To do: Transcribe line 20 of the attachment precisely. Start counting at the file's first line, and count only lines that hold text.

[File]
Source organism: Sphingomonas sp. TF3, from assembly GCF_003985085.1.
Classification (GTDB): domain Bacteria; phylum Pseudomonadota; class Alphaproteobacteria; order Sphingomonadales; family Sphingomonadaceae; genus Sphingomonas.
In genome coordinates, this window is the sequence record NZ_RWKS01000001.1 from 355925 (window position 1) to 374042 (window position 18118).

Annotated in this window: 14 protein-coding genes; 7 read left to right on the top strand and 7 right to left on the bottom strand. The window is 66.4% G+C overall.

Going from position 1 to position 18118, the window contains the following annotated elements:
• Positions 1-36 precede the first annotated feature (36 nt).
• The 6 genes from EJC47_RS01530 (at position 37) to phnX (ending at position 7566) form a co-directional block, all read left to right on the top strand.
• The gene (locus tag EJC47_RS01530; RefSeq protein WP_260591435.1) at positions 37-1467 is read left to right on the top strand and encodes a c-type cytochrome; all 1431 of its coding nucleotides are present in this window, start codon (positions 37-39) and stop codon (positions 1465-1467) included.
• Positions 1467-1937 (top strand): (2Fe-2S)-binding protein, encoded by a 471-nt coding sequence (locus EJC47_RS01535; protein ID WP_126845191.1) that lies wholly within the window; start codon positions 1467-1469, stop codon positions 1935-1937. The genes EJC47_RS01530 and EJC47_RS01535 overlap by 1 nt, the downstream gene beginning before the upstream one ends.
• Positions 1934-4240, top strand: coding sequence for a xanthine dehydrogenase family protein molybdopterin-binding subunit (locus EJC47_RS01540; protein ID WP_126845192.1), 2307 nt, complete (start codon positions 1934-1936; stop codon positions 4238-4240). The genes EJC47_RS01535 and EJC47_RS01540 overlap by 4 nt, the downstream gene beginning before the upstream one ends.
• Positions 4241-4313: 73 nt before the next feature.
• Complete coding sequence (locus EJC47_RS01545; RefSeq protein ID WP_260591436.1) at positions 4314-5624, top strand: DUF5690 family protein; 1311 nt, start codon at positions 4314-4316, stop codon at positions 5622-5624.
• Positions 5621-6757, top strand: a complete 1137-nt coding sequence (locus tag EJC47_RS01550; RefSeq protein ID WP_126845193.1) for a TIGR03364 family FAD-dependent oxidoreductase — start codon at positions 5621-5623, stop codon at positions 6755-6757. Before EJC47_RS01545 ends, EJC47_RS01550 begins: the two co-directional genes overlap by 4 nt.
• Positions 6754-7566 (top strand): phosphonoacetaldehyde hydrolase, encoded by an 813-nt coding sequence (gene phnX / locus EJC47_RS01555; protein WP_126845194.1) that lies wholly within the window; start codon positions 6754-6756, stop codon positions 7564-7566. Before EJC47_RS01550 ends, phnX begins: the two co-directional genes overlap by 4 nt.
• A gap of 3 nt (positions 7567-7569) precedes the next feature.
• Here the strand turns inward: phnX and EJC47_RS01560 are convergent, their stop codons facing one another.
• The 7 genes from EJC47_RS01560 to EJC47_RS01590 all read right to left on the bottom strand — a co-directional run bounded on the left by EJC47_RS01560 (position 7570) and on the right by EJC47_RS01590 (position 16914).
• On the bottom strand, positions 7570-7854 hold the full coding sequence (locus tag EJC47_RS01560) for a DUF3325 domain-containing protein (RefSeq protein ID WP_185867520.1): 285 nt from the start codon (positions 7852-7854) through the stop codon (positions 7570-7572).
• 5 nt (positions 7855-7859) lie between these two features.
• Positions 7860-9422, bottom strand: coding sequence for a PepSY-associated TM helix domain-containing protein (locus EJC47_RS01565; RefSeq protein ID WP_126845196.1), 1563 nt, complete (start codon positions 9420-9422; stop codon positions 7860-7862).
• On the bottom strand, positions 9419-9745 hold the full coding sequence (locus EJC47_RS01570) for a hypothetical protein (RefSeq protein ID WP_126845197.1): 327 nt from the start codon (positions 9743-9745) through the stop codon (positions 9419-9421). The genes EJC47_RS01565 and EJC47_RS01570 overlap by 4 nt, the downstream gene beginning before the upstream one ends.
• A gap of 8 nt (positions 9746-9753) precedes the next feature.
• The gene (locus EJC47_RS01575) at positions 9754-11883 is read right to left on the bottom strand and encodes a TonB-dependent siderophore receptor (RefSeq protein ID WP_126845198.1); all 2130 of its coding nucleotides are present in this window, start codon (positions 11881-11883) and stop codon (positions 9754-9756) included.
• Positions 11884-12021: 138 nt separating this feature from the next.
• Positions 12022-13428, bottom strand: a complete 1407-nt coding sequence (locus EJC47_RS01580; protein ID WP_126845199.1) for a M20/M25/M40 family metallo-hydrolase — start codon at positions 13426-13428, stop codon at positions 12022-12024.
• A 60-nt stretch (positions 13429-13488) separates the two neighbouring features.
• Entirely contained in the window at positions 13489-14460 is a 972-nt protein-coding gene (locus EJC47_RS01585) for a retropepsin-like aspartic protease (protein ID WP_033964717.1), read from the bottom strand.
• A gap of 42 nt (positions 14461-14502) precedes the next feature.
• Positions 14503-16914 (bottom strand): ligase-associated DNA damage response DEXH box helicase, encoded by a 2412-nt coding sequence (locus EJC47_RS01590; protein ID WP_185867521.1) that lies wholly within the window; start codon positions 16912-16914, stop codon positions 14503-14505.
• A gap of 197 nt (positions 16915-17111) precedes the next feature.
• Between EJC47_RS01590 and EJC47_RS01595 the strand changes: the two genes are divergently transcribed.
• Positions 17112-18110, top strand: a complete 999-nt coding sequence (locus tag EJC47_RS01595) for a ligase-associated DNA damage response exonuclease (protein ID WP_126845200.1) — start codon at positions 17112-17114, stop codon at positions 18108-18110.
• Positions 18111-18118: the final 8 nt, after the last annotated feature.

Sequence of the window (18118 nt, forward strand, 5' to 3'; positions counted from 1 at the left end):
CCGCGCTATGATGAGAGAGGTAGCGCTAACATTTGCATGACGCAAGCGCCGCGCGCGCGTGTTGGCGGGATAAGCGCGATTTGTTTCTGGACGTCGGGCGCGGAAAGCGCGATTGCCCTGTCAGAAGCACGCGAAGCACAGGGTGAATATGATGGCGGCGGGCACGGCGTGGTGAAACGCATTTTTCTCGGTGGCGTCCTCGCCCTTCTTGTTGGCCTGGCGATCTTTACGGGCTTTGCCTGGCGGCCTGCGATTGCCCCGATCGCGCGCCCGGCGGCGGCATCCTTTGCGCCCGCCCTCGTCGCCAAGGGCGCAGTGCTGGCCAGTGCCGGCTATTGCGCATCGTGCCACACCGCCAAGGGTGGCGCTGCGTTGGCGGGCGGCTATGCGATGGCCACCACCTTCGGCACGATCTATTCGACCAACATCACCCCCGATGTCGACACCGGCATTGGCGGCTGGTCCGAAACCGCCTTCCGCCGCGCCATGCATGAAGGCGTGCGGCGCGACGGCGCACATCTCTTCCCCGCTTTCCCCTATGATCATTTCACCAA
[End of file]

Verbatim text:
• Positions 7860-9422, bottom strand: coding sequence for a PepSY-associated TM helix domain-containing protein (locus EJC47_RS01565; RefSeq protein ID WP_126845196.1), 1563 nt, complete (start codon positions 9420-9422; stop codon positions 7860-7862).